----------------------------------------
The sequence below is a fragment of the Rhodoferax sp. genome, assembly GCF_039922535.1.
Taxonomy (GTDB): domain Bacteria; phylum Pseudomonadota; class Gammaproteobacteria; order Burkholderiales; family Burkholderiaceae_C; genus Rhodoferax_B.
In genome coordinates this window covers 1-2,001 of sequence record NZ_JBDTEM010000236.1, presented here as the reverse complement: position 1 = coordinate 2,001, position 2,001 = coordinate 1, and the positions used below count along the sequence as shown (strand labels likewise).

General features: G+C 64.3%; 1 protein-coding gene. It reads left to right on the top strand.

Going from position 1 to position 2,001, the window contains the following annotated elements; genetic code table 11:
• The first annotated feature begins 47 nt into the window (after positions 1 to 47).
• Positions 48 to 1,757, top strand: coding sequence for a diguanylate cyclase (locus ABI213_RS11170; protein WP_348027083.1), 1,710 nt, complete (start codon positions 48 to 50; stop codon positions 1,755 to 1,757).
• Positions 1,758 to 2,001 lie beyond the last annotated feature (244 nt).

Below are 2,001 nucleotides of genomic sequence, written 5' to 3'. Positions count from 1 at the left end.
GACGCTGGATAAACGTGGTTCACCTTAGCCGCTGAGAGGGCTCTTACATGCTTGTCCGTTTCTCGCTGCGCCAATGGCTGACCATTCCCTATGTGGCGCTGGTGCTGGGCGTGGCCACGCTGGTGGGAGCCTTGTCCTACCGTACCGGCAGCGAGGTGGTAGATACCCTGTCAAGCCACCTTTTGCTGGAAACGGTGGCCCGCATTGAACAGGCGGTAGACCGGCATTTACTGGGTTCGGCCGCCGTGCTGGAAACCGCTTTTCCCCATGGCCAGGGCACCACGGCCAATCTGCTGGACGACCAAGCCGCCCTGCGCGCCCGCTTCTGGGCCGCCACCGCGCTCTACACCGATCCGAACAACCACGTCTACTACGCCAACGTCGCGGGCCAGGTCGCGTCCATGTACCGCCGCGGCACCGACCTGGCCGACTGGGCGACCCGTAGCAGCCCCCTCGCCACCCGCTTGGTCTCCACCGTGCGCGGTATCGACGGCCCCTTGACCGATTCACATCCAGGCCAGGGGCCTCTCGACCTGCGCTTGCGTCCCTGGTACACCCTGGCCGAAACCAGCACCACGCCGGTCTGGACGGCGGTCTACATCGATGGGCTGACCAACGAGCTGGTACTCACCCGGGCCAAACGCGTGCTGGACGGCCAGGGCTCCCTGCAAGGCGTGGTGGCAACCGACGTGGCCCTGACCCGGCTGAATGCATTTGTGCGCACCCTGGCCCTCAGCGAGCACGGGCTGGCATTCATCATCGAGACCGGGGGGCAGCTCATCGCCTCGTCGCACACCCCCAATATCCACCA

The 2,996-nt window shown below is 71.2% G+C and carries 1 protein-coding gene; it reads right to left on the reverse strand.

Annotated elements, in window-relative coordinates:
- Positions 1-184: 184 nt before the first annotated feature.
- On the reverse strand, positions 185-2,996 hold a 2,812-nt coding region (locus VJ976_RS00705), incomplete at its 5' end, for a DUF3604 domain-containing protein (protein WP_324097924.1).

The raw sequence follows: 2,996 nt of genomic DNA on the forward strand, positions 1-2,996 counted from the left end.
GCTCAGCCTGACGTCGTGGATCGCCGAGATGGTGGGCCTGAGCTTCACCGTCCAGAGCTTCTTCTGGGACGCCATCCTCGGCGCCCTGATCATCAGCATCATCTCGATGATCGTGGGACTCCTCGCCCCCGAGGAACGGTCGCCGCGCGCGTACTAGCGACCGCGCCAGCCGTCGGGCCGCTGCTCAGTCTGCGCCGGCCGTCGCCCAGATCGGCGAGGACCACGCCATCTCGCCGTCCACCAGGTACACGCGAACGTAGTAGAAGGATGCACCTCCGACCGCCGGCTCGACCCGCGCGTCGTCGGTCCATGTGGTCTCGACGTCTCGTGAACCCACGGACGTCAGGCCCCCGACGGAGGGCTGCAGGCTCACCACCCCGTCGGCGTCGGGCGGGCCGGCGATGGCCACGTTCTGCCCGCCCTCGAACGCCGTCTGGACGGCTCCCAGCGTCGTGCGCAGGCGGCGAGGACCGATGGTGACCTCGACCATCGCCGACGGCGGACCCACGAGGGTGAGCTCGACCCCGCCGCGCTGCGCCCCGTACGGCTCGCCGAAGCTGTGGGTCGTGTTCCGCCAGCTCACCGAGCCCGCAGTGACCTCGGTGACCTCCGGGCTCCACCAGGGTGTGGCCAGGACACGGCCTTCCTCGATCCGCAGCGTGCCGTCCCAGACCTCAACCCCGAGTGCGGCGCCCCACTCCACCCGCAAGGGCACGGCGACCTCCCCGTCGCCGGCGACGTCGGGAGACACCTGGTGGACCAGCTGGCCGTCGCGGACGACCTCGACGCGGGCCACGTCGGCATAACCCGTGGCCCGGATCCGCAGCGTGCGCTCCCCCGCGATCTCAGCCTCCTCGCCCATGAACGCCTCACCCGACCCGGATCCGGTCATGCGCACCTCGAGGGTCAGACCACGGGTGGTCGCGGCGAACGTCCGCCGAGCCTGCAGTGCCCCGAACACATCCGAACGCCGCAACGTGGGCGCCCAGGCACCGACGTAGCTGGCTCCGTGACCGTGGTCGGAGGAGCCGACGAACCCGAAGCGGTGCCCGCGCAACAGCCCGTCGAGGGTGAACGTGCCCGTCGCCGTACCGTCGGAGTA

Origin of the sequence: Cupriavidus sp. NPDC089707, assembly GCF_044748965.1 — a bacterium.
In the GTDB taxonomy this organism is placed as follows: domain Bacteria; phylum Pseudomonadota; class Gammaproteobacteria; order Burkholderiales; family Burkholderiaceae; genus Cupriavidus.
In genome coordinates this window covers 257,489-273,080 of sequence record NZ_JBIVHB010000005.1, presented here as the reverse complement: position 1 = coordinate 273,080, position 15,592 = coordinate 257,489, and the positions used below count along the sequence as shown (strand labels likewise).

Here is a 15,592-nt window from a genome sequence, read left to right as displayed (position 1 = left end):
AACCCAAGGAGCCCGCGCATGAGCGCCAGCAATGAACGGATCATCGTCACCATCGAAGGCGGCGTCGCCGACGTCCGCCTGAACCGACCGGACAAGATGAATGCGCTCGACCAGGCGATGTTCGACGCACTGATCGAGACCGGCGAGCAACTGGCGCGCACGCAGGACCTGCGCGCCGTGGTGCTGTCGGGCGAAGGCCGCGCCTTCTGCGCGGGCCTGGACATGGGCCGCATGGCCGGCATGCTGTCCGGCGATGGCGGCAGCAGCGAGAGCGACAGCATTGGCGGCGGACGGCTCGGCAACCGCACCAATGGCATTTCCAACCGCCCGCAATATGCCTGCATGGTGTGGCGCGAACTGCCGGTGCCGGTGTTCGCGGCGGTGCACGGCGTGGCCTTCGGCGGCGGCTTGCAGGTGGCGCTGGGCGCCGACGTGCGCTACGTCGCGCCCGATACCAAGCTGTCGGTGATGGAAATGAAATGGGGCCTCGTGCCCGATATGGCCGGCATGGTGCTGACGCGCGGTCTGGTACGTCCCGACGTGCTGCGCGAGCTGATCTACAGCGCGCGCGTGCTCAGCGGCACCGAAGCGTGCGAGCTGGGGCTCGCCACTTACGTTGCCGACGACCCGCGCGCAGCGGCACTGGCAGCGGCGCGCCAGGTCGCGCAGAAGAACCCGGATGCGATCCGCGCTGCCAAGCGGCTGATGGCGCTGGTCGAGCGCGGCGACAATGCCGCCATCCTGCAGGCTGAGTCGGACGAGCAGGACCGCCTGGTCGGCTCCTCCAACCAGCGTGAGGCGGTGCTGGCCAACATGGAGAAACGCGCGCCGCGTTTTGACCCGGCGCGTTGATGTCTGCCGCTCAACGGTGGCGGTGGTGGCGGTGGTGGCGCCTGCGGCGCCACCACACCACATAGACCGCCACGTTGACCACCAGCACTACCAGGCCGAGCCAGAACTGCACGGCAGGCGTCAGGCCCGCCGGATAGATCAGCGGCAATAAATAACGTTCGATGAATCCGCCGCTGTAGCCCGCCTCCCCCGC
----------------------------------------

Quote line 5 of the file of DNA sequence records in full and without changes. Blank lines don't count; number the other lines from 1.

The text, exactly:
Going from position 1 to position 2,001, the window contains the following annotated elements; genetic code table 11: